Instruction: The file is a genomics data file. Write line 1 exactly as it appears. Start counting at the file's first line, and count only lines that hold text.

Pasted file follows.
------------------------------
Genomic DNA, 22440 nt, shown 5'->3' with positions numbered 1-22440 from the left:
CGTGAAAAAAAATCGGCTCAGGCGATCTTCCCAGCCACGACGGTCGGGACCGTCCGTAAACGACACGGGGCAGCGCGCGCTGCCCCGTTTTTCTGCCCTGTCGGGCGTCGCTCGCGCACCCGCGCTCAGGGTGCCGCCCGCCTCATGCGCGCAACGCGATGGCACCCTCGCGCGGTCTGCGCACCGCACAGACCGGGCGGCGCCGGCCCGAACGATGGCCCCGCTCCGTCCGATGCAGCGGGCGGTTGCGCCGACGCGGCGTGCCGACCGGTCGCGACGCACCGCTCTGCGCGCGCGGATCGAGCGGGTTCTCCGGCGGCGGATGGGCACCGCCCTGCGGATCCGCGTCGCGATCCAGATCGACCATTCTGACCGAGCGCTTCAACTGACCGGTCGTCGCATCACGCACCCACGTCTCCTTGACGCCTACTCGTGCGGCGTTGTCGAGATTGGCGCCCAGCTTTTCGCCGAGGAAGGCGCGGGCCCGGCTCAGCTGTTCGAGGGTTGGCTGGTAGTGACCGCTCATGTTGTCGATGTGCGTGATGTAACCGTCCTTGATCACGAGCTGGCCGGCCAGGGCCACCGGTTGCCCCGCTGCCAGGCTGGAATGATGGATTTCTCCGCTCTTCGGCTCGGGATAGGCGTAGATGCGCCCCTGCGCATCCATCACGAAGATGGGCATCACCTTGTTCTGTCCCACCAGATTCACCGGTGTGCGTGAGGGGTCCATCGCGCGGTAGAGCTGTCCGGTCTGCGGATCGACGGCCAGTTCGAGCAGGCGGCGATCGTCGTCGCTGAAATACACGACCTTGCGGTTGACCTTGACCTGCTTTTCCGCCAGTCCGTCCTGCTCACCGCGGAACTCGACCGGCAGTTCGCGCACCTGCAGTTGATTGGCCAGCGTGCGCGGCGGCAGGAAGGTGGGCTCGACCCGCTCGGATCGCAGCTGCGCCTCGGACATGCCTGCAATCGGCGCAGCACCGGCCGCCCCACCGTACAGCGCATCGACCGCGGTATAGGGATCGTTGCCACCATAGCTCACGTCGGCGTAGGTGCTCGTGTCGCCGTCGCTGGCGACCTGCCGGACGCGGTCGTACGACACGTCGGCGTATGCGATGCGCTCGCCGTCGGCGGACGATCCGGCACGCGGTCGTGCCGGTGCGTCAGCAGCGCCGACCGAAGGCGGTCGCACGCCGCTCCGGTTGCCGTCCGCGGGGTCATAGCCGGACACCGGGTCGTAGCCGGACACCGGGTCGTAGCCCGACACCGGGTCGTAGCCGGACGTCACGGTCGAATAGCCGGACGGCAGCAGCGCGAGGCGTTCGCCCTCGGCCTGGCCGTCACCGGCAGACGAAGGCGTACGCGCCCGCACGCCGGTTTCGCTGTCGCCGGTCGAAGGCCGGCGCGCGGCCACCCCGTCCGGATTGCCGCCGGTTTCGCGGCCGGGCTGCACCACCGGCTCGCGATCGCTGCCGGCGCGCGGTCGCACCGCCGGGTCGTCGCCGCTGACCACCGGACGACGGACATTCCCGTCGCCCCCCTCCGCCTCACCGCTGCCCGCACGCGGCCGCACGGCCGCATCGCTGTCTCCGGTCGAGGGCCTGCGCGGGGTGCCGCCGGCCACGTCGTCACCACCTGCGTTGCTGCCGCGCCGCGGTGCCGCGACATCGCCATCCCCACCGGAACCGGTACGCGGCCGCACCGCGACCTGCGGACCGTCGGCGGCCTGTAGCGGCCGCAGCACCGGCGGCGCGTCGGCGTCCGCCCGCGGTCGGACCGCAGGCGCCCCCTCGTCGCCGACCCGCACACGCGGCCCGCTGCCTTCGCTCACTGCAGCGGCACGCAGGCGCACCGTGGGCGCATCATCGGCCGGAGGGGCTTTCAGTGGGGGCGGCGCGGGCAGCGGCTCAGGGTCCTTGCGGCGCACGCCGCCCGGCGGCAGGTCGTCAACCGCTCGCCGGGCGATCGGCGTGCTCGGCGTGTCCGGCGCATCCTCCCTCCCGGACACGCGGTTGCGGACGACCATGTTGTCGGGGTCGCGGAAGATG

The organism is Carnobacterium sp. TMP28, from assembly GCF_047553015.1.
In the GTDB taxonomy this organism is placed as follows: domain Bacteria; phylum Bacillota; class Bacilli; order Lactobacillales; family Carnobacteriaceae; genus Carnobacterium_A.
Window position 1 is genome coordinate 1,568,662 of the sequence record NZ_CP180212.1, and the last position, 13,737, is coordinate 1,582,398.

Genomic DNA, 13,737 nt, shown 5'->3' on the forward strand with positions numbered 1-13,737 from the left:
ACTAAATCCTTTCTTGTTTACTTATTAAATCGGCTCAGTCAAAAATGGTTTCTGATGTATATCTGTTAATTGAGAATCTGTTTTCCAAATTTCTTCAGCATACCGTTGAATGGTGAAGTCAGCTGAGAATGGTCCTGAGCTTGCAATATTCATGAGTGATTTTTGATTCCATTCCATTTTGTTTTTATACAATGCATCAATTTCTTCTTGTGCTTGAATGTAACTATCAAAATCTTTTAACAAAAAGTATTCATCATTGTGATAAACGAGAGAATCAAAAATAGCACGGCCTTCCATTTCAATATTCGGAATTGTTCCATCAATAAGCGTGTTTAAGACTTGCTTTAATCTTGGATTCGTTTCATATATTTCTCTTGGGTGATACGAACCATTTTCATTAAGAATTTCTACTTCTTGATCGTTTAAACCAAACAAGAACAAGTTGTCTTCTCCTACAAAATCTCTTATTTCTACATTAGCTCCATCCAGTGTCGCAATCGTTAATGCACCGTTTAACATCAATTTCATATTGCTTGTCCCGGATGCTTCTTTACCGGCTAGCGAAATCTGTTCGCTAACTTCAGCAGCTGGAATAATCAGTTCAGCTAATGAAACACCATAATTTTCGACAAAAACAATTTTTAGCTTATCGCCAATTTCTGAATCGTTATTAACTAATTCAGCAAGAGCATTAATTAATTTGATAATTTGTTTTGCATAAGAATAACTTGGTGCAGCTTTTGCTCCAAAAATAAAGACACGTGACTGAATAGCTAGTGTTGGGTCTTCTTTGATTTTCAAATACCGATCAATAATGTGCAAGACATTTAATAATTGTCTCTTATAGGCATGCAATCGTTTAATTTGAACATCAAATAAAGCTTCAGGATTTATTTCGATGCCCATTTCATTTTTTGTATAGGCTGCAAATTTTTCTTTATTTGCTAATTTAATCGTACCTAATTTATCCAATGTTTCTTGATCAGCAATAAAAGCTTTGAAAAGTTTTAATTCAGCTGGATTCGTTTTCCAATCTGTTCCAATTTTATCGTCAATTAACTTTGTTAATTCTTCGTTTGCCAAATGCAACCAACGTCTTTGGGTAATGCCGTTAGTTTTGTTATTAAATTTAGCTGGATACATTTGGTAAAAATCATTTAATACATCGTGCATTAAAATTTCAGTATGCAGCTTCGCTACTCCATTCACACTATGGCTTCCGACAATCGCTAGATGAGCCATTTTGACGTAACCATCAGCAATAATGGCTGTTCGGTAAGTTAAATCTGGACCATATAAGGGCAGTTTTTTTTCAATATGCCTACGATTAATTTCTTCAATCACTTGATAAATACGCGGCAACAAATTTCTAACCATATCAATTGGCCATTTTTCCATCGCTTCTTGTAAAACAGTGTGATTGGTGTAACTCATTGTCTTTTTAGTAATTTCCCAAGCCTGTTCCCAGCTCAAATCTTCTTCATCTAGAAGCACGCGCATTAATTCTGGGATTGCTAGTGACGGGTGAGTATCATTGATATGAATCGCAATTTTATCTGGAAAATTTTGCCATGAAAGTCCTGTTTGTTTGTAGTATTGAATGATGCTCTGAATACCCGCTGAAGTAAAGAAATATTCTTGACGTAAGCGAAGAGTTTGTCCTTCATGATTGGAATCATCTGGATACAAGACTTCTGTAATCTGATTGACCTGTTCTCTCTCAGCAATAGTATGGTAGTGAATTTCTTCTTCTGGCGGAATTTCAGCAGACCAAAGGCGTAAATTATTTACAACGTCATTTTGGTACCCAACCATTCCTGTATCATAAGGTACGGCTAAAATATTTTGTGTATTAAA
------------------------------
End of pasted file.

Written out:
Genomic DNA, 22440 nt, shown 5'->3' with positions numbered 1-22440 from the left: